AHEAD of his IPL debut for the Mumbai Indians in April 2013, Rishi Dhawan was a bundle of nerves. He remembers feeling uneasy and spent sleepless nights thinking about the big day. What left him excited and anxious was the opportunity to share the dressing room with his idol Sachin Tendulkar. As Dhawan strode out for the season’s first practice session, he stood in awe. The presence of Tendulkar left him dumbstruck. Thankfully for Dhawan, the senior player took the initiative to break the ice. After a brief stint at the nets, Tendulkar greeted the franchise’s newest entrant and patted him on his back saying, “I have seen you at Ranji Trophy…you have the potential to become a great all-rounder for India.”
A little more than two years down the line, Tendulkar’s words turned out to be prophetic. Dhawan has been included in India’s ODI squad that will tour Australia. For the 25-year-old, his induction into international cricket has not been a smooth ride.
His IPL debut turned out to be a tepid affair. Dhawan featured in just five games, and his returns were meagre. He didn’t mind though. Instead, he looked to delve on the positives, as the IPL was his major international tournament. “Honestly, my performances were not upto the mark…but then it was my first season, and getting to be play alongside other key international players and the presence of Sachin paaji, changed my perspective about the game,” Dhawan says.
Like many other youngsters of his age, Sachin Tendulkar played a key role in shaping Dhawan’s cricketing aspirations. As a teenager, growing in the hilly terrains of Mandi, all he wanted to do was bat like Tendulkar. Destiny, however, had other plans in store for him.
After the initial struggle, he finally managed to break into Himachal’s Ranji squad, which boasted of batting stalwarts like Sandeep Sharma and Manvinder Bisla. He found it difficult to make his presence felt as a batsman. In a bid to add utility, he started bowling medium pace in the nets.
With time, bowling became a more regular affair. He gained several yards in pace, and in four years since his Ranji debut, Dhawan had established himself as Himachal’s premier all-rounder.
“I started off as a lower middle-order batsman. With time, I switched to bowling medium pace…where I honed my skills, improved my fitness levels and my pace. Soon I was opening the bowling for my side with Vikramjit Malik,” he says.
The all-rounder tag is something he relishes, but admits he had no plans of being one when he made his Ranji debut eight seasons ago. “In the beginning, all I wanted to do was bat like Sachin. However, circumstances and opportunities made me an all-rounder,” he gushes.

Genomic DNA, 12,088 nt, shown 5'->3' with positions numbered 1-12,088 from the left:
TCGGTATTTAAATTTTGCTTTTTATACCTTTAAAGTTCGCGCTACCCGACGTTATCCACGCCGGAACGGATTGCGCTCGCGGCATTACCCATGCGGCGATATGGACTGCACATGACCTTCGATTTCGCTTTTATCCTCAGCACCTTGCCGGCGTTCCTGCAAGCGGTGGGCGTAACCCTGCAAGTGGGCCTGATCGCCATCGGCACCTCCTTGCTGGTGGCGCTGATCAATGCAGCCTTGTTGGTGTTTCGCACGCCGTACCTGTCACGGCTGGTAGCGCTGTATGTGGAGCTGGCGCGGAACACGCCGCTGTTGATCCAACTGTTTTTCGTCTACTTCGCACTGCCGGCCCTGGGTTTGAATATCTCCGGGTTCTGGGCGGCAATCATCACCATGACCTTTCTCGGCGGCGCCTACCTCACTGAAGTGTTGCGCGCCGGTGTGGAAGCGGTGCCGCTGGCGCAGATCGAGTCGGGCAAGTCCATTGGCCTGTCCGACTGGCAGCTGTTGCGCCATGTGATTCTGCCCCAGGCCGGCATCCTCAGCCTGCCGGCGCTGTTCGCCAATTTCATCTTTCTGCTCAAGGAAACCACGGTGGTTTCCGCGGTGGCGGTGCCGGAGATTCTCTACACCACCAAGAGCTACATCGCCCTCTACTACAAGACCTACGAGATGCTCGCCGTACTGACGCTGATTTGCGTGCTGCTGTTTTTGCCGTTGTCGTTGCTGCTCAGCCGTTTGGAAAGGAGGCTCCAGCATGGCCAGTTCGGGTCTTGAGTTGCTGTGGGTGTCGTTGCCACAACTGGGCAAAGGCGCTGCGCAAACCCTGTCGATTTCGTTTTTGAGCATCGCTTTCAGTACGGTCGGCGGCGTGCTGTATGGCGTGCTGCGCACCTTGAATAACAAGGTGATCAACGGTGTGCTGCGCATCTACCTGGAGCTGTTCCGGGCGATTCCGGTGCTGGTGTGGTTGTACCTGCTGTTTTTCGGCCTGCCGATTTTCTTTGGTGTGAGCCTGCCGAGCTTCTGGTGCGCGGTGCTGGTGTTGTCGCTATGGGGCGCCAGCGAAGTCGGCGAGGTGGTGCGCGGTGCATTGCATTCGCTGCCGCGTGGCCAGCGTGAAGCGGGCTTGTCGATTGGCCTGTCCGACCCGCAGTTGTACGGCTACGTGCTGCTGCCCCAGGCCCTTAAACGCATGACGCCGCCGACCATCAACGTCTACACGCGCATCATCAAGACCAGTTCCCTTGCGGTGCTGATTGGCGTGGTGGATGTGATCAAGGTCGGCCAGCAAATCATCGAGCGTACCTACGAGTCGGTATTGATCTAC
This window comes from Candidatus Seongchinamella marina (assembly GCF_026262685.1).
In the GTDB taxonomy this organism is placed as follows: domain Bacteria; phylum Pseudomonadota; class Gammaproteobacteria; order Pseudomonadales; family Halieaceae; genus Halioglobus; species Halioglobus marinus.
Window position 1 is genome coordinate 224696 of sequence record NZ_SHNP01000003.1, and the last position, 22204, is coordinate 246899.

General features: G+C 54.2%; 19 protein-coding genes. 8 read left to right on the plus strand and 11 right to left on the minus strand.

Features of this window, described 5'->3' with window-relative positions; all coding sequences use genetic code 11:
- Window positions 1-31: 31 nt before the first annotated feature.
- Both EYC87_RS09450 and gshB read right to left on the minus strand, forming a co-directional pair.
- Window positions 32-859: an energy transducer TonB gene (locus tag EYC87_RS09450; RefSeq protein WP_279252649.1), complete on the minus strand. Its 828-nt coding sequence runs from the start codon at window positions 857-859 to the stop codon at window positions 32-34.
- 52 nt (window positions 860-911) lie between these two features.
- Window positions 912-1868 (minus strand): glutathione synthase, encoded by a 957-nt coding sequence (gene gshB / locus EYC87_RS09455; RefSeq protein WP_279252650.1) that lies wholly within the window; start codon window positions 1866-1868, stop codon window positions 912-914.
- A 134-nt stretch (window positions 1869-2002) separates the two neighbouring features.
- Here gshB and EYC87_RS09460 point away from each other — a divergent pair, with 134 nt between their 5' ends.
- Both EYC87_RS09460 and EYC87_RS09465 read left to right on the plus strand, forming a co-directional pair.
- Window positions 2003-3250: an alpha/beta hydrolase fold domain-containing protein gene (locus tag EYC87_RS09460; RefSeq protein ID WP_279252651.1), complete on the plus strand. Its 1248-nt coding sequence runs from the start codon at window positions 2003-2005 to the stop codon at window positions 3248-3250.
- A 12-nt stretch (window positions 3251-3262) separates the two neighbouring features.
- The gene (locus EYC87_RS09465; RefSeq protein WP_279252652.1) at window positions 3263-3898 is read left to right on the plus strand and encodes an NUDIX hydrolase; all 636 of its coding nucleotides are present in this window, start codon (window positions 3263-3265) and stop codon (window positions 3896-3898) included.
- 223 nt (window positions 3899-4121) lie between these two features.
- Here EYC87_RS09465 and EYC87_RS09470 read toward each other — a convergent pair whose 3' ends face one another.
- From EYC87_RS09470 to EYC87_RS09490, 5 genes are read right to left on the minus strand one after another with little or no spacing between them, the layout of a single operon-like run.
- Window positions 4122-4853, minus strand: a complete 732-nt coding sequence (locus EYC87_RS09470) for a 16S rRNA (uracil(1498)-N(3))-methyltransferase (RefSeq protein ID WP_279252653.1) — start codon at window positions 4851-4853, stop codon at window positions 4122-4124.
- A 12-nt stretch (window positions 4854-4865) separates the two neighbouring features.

Natural swing bowler
Dhawan is known to be a natural swing bowler, touching the 130kmph mark consistently. There has been criticism from several quarters about him being effective only on the helpful green tops at his home ground in Dharamsala. The 25-year-old is however, quick to quash such talk. “How can you say that when I have taken 11 wickets in a Ranji match bowling on the dustbowl in Agartala?” he asked.
Since his IPL debut, Dhawan has slowly but steadily risen through the ranks in the domestic circuit, turning into Himachal’s No.1 cricketer. In the last three seasons, he has averaged more than 40 with the bat, and was one of the top wicket-takers. His performances may have tapered off a bit this year, but he continues to lead the wicket-takers list with 28 scalps in 8 matches.
His amazing consistency levels at the domestic circuit have made him a regular in the India A squad, first at the quadrangular series in Australia last year, then against Bangladesh and finally the tri-series this year featuring Australia and South Africa. Dhawan played key roles in these series with both bat and ball.
His ice-cool temperament came to the fore against Australia A in Darwin last year, in which he scored a match-winning fifty.
“That was a special knock for me. It was a tense chase and we had lost key wickets in the middle-order. I am glad my knock helped my side win ,” he adds.
His ODI call was in his own words a realisation of his “childhood dream”. He values this more than his IPL stints.
“This is what we play for. The IPL and India A tours are all good, but playing for the national team is what I have always aspired for,” he says. Australia will prove to be an acid test for the 25-year-old, but Dhawan hopes to make most of whatever opportunity he gets. “My plan is to play my natural game and stick to my basics,” he says.
Whatever be the outcome in Australia, Dhawan’s inclusion is momentous because he is the first player from his state to be drafted in the national side.
The all-rounder though doesn’t think this is a big deal. What he is concerned is playing to his potential, which will put him in the reckoning for the World T20, which begins in March. “For me, the inclusion (in ODIs) is just the first step. Going forward, I want to be part of World T20 side and also play Tests for the country.”
For the moment though, Dhawan is on a vacation, spending time with his family and friends in his hometown Mandi.